I’ve come back to Dostoyevsky’s The Idiot after more than 20 years away. It’s a total pain in the ass to read. I’ve read his other big ones more recently and found them riveting. I suppose my problem with this one is I don’t find Petersburg’s interpersonal intrigues among its 19th-century elites as intriguing as I once did. I find them frustrating, like adolescents. Still, there’s something in The Idiot that makes me keep going, and it’s the Prince, who’s at the center of it all but who’s also the book’s main observer. He’s presented as the pure-of-heart innocent, “the idiot” who’s not really an idiot at all. What’s the most interesting to me now, after all this time away, is the insight into the Prince’s mind’s workings written sometimes across several pages. This is something that influenced me, and stayed with me for a few years after the initial reading, but I guess I’d forgotten. Now, it reappears like an old friend reminding me: You can go in-depth into a character’s consciousness, and it can be more interesting than the physical action around him.
Also I’m reminded of this masterpiece, maybe not as pure of heart:
How do you keep the reader interested as the story unfolds?
That’s the six-million-dollar question. I think it’s a question of pacing and tension. You have to keep the story moving, quickly enough that nobody gets frustrated and slowly enough that you have time to build the world, to make the story full-fleshed and evocative. And there’s also the matter of controlling what the reader knows and when they know it. When I’m writing a book I sort of think of it as a dark ride at a carnival: over here there are some dangly things to brush against your face in the dark, but down the line the car spins around and a skeleton jumps out. You have to make sure all of your creeps are creepy and all of your surprises are surprising.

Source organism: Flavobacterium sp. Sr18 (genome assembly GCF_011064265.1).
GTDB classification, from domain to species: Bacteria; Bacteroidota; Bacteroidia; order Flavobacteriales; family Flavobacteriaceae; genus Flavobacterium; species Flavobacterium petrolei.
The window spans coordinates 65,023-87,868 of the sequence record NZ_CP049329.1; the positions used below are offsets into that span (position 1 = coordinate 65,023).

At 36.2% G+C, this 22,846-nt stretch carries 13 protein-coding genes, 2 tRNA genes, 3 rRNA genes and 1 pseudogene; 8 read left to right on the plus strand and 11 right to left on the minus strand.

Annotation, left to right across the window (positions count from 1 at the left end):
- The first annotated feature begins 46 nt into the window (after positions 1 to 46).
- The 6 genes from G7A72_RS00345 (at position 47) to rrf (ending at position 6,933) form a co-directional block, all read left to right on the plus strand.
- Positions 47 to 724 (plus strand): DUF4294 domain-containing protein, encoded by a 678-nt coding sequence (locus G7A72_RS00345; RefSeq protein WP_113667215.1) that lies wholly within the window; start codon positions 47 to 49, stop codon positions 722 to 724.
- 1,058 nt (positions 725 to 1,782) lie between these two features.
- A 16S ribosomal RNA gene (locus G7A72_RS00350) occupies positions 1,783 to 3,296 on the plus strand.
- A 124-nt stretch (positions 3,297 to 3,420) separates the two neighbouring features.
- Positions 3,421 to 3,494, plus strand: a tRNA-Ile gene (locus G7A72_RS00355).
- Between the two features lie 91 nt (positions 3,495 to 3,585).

I love this analogy of the dark ride at the carnival. You can read the whole interview here.
Ever edited a large work and wondered how to organize the chapters? This piece by Jonathan Russell Clark in The Millions gives some great insight. The way we authors set up our chapters and sections of our books makes the reading a lot easier for everyone who isn’t us and hasn’t spent time with the story for years. That’s the gist of this piece, and it’s inspiring for those of us embarking on a novel revision. Organizing chapters in a certain way could give the book exactly what it needs to make it a compelling read.
Twenty-one authors tell BuzzFeed Books how they wrote their first books—what obstacles they overcame, what happened, how they feel in the aftermath. It’s a very instructive read, and it shows a pretty good range of experiences. For whatever reason, the part about writing something before the first book is published—a novel that won’t ever be published (a prequel)—stuck out for me. Also the fact that some were shocked when their first books sold. And I love when Sam Lipsyte tells his marketing team at a large publisher that he wants to be on Oprah. Read it here.